Obviously a lot of the thinking that's gone on around how to keep software designs public, per the intent of its authors, is starting to inform licensing more generally. Some types of inventor have always wanted their work to benefit humankind. Toys, pharmaceuticals, manufacturing processes -- I expect to see more and more open source licensing protecting these assets from overexploitation by a greedy and undeserving few.
The corporation, having sneakily insinuated itself into our codes as a pseudo-human (see Unequal Protection by Thom Hartmann), has tended to suppress our very human desire to benefit one another. However, the power of this particular institution, in its LAWCAP form at least, is on the wane, in part because much of its core infrastructure is in the hands of philanthropic engineers with an appreciation for general systems theory (i.e. of what it will take for us to succeed macroeconomically).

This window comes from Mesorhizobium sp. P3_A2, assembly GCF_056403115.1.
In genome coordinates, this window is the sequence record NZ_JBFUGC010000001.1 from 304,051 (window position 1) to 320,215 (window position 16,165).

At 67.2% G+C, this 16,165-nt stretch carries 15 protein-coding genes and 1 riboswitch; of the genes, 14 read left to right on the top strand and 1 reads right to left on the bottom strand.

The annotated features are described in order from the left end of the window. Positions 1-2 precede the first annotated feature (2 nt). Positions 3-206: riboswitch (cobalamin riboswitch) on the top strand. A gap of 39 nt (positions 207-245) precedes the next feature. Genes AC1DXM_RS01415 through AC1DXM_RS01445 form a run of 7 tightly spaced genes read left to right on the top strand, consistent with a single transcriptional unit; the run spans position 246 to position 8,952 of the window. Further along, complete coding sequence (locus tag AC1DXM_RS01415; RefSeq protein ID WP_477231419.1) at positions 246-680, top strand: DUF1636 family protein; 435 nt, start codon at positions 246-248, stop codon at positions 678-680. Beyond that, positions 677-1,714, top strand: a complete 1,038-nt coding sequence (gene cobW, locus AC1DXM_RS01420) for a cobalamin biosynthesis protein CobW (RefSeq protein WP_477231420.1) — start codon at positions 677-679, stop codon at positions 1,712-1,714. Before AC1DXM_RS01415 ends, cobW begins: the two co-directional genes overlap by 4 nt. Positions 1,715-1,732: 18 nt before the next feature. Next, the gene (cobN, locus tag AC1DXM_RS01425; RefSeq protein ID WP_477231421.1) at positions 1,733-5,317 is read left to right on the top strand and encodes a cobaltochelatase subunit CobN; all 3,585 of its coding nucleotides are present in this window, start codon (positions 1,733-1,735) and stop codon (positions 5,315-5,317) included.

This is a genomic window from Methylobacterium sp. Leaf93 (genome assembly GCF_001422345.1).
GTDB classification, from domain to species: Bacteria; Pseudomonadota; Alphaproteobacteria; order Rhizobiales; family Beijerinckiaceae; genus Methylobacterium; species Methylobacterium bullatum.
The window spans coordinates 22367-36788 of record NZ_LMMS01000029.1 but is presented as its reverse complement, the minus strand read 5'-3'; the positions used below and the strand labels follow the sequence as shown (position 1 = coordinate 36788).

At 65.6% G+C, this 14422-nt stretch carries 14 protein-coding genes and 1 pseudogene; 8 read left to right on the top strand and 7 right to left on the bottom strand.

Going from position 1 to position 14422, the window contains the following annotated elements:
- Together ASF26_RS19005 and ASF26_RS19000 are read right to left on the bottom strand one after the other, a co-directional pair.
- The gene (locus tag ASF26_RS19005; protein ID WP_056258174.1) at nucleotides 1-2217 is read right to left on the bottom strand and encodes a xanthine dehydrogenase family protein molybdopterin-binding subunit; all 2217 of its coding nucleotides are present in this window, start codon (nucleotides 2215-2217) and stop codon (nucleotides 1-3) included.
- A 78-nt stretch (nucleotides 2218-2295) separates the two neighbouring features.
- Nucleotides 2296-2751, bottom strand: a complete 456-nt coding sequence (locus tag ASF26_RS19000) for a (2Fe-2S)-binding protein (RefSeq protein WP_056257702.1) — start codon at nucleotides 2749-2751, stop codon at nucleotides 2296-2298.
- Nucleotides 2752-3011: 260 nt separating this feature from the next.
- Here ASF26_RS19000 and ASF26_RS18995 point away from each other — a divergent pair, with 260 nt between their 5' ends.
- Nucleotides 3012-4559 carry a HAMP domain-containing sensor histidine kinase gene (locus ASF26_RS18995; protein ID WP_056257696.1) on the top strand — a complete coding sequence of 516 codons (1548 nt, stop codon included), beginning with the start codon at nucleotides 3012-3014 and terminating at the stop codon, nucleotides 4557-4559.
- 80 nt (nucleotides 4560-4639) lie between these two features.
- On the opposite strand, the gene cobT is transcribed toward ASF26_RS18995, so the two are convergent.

What does nature herself provide, in terms of common heritage? Should we consider DNA sequences found in nature to be under some kind of BSD type license, or is she more GPL? Such questions will frame the ethical debates of tomorrow, thanks to people like Richard Stallman, one of the great moral philosophers of our day. Unbridled human selfishness, on the other hand, will be seen in retrospect for what it was: a pathology and design flaw that nearly got us wiped out as a species.